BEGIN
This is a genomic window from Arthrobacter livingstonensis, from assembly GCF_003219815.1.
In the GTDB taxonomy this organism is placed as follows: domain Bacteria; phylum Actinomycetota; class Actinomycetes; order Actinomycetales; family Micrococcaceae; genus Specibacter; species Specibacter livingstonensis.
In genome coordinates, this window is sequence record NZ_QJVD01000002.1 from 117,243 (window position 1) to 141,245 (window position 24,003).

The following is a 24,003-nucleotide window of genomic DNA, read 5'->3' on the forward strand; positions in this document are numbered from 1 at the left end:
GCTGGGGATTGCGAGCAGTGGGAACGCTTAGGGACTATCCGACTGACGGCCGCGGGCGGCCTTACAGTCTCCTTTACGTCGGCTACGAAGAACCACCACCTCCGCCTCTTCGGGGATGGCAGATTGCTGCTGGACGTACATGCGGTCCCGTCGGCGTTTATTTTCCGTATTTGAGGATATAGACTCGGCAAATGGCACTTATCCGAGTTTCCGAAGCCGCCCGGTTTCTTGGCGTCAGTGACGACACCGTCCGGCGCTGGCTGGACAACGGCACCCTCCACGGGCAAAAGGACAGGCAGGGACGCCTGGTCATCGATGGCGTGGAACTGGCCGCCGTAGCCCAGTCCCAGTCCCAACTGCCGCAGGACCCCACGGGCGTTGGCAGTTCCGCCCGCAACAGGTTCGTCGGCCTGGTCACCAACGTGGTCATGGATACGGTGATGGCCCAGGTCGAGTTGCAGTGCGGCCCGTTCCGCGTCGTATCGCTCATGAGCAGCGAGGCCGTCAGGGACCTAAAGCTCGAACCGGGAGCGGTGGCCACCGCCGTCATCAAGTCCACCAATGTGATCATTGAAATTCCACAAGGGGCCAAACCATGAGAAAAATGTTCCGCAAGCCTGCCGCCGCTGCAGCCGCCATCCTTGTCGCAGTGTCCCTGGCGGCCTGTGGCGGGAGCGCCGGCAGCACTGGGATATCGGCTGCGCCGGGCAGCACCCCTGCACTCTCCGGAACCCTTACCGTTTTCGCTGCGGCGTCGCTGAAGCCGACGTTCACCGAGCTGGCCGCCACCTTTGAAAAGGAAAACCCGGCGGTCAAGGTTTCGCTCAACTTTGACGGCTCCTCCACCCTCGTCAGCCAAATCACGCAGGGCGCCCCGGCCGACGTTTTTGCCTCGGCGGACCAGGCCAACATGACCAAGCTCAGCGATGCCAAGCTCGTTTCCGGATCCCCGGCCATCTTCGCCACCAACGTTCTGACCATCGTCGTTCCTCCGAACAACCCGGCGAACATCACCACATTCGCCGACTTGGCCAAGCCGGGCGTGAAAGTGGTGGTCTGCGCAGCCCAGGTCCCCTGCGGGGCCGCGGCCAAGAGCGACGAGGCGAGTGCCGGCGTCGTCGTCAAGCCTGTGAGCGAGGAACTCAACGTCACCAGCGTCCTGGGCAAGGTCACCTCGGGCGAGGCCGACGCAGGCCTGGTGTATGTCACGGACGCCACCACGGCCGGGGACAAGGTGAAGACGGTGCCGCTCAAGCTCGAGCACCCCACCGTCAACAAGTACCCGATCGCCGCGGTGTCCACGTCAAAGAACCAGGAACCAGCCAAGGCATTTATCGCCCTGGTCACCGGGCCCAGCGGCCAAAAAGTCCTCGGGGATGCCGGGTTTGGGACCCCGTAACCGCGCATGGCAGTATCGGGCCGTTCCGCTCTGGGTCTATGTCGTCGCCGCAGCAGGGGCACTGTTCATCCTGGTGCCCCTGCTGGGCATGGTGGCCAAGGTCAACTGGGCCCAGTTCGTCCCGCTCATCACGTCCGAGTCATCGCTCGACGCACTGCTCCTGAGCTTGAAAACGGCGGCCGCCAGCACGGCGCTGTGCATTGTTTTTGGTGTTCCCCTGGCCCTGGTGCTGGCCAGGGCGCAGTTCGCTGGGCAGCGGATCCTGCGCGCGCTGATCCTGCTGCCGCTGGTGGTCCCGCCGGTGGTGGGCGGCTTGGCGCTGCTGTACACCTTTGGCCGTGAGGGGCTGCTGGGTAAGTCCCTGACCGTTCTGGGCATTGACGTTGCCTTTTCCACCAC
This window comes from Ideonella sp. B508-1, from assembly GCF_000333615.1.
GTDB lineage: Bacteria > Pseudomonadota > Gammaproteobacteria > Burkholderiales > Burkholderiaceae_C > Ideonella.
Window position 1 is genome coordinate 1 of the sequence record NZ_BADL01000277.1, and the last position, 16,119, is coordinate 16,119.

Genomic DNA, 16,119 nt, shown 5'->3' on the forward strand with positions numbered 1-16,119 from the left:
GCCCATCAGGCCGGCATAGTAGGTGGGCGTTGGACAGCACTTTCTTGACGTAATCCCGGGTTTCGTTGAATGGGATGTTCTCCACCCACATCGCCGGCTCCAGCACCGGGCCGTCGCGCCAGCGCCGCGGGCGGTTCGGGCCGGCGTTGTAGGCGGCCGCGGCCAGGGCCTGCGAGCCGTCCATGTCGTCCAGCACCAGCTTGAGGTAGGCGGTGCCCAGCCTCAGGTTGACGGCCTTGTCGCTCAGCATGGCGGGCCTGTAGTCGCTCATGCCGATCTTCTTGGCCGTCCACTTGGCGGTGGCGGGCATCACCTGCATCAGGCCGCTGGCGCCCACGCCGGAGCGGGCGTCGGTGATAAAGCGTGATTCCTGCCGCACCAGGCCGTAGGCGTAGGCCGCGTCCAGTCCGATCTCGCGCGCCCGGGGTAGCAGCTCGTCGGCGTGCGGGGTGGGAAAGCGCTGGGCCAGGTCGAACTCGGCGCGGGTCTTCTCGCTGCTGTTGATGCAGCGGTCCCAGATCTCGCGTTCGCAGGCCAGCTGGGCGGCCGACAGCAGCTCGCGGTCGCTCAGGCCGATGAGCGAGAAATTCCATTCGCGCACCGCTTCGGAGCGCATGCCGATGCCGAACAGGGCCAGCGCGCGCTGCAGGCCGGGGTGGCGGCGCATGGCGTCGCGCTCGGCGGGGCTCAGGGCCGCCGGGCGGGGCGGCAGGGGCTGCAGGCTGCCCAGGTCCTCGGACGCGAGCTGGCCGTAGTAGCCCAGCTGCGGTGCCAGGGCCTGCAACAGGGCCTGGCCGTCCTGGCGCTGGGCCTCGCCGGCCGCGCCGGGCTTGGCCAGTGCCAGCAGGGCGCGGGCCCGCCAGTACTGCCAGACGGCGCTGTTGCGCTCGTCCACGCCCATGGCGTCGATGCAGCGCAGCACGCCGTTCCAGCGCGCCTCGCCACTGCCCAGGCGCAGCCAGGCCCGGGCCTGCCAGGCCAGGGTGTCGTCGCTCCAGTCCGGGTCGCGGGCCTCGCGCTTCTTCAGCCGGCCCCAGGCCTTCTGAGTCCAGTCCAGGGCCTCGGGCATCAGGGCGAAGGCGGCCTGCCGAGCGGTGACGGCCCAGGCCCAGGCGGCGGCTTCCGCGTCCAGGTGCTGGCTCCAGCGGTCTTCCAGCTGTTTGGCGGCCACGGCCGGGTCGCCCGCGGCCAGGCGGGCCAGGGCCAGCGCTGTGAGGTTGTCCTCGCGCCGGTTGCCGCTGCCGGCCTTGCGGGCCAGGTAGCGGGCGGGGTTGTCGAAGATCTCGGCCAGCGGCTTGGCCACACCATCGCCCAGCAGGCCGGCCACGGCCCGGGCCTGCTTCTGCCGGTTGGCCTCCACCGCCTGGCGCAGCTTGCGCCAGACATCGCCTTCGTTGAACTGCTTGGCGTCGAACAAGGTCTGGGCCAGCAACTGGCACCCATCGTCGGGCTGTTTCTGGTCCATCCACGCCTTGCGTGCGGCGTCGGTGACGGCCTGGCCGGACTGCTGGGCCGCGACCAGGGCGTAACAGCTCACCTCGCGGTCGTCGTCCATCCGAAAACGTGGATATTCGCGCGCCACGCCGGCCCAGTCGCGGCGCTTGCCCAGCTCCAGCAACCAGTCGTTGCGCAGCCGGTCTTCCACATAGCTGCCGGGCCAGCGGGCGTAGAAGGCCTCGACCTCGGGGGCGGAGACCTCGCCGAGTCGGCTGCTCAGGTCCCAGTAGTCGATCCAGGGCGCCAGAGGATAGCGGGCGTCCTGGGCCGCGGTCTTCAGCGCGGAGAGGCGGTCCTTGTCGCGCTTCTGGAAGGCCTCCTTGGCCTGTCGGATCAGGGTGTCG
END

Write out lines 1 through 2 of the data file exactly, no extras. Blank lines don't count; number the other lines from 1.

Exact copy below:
This is a genomic window from Arthrobacter livingstonensis, from assembly GCF_003219815.1.
In the GTDB taxonomy this organism is placed as follows: domain Bacteria; phylum Actinomycetota; class Actinomycetes; order Actinomycetales; family Micrococcaceae; genus Specibacter; species Specibacter livingstonensis.